Cc: Andrew Morton <akpm@linux-foundation.org>
      Cc: Arjan van de Ven <arjan@linux.intel.com>
      Cc: Borislav Petkov <bpetkov@suse.de>
      Cc: Dave Hansen <dave.hansen@intel.com>
      Cc: Linus Torvalds <torvalds@linux-foundation.org>
      Cc: Mel Gorman <mgorman@suse.de>
      Cc: Michal Hocko <mhocko@suse.com>
      Cc: Nadav Amit <nadav.amit@gmail.com>
      Cc: Nadav Amit <namit@vmware.com>
      Cc: Peter Zijlstra <peterz@infradead.org>
      Cc: Rik van Riel <riel@redhat.com>
      Cc: Thomas Gleixner <tglx@linutronix.de>
      Cc: linux-mm@kvack.org
      Signed-off-by: default avatarIngo Molnar <mingo@kernel.org>
      59f537c1
    • Andy Lutomirski's avatar
      x86/mm: Pass flush_tlb_info to flush_tlb_others() etc · a2055abe
      Andy Lutomirski authored
      
      
      Rather than passing all the contents of flush_tlb_info to
      flush_tlb_others(), pass a pointer to the structure directly. For
      consistency, this also removes the unnecessary cpu parameter from
      uv_flush_tlb_others() to make its signature match the other
      *flush_tlb_others() functions.
      
      This serves two purposes:
      
       - It will dramatically simplify future patches that change struct
         flush_tlb_info, which I'm planning to do.
      
       - struct flush_tlb_info is an adequate description of what to do
         for a local flush, too, so by reusing it we can remove duplicated
         code between local and remove flushes in a future patch.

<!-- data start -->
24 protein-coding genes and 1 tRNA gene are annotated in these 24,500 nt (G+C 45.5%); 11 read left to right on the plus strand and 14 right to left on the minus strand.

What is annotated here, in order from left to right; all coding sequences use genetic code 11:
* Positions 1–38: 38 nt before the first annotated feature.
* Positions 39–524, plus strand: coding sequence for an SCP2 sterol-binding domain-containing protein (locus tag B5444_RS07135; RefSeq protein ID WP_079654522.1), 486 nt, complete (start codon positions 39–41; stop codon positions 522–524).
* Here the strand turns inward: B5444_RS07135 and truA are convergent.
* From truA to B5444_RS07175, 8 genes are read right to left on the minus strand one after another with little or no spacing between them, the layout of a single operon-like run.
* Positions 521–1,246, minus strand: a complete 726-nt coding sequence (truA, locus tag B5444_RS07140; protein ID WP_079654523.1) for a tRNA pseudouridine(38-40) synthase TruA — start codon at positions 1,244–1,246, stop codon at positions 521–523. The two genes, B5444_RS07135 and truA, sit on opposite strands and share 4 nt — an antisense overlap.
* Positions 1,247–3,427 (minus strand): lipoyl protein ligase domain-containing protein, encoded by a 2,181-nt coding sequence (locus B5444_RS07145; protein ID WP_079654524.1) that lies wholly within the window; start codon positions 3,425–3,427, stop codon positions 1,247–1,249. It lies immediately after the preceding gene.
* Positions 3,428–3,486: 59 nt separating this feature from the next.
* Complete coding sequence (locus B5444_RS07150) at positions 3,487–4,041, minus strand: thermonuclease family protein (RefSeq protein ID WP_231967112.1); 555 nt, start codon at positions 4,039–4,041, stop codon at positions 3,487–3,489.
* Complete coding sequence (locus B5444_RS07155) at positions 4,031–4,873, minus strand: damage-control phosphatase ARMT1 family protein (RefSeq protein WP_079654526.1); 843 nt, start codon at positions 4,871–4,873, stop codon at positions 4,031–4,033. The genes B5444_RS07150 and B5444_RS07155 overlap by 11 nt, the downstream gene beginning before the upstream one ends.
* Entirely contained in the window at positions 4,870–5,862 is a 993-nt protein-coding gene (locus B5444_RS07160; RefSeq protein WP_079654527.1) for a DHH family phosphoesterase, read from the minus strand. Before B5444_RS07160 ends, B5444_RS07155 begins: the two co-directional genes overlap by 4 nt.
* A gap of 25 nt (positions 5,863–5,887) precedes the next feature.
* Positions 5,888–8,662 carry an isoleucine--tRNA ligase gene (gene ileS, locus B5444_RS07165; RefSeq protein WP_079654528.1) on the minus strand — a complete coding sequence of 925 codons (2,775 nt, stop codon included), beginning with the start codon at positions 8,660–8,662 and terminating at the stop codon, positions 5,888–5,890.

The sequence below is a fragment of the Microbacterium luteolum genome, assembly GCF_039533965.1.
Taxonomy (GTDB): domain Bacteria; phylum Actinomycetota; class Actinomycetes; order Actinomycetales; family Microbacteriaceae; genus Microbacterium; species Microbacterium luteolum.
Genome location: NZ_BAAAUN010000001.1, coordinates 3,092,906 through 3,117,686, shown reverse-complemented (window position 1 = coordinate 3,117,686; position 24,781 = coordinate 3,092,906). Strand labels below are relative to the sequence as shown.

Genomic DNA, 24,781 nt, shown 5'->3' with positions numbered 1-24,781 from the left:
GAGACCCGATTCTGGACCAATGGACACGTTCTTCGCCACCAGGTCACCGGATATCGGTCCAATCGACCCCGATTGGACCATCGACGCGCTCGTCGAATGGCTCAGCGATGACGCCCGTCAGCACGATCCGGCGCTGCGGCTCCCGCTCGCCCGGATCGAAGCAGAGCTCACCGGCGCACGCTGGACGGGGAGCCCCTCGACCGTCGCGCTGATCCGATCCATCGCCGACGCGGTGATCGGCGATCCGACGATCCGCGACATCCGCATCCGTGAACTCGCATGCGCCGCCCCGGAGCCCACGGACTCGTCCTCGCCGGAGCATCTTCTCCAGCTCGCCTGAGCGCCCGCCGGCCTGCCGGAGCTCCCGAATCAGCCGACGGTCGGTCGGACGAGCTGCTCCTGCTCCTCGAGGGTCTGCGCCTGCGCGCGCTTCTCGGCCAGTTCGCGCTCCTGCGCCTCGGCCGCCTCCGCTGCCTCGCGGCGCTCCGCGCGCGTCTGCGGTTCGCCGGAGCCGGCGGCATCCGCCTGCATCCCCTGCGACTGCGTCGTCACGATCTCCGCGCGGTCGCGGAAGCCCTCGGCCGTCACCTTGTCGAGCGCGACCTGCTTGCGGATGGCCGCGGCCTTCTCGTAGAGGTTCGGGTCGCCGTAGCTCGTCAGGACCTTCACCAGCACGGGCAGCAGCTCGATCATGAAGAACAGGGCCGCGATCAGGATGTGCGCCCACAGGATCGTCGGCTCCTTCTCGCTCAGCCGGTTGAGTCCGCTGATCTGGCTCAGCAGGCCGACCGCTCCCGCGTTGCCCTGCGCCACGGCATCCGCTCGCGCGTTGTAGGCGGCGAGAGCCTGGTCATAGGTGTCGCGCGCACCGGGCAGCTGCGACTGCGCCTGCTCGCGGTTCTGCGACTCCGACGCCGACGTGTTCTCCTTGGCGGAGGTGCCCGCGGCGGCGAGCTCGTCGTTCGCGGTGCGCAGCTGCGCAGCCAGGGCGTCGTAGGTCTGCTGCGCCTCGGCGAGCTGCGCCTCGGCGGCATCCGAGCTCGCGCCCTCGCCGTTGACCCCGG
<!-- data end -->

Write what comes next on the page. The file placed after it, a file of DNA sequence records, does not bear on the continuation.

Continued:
Signed-off-by: default avatarAndy Lutomirski <luto@kernel.org>
      Acked-by: default avatarRik van Riel <riel@redhat.com>
      Cc: Andrew Morton <akpm@linux-foundation.org>
      Cc: Borislav Petkov <bpetkov@suse.de>
      Cc: Dave Hansen <dave.hansen@intel.com>
      Cc: Linus Torvalds <torvalds@linux-foundation.org>
      Cc: Mel Gorman <mgorman@suse.de>
      Cc: Michal Hocko <mhocko@suse.com>
      Cc: Nadav Amit <nadav.amit@gmail.com>
      Cc: Nadav Amit <namit@vmware.com>
      Cc: Peter Zijlstra <peterz@infradead.org>
      Cc: Rik van Riel <riel@redhat.com>
      Cc: Thomas Gleixner <tglx@linutronix.de>
      Cc: linux-mm@kvack.org
      [ Fix build warning. ]
      Signed-off-by: default avatarIngo Molnar <mingo@kernel.org>
      a2055abe
  12. 24 May, 2017 3 commits
    • Andy Lutomirski's avatar
      mm, x86/mm: Make the batched unmap TLB flush API more generic · e73ad5ff
      Andy Lutomirski authored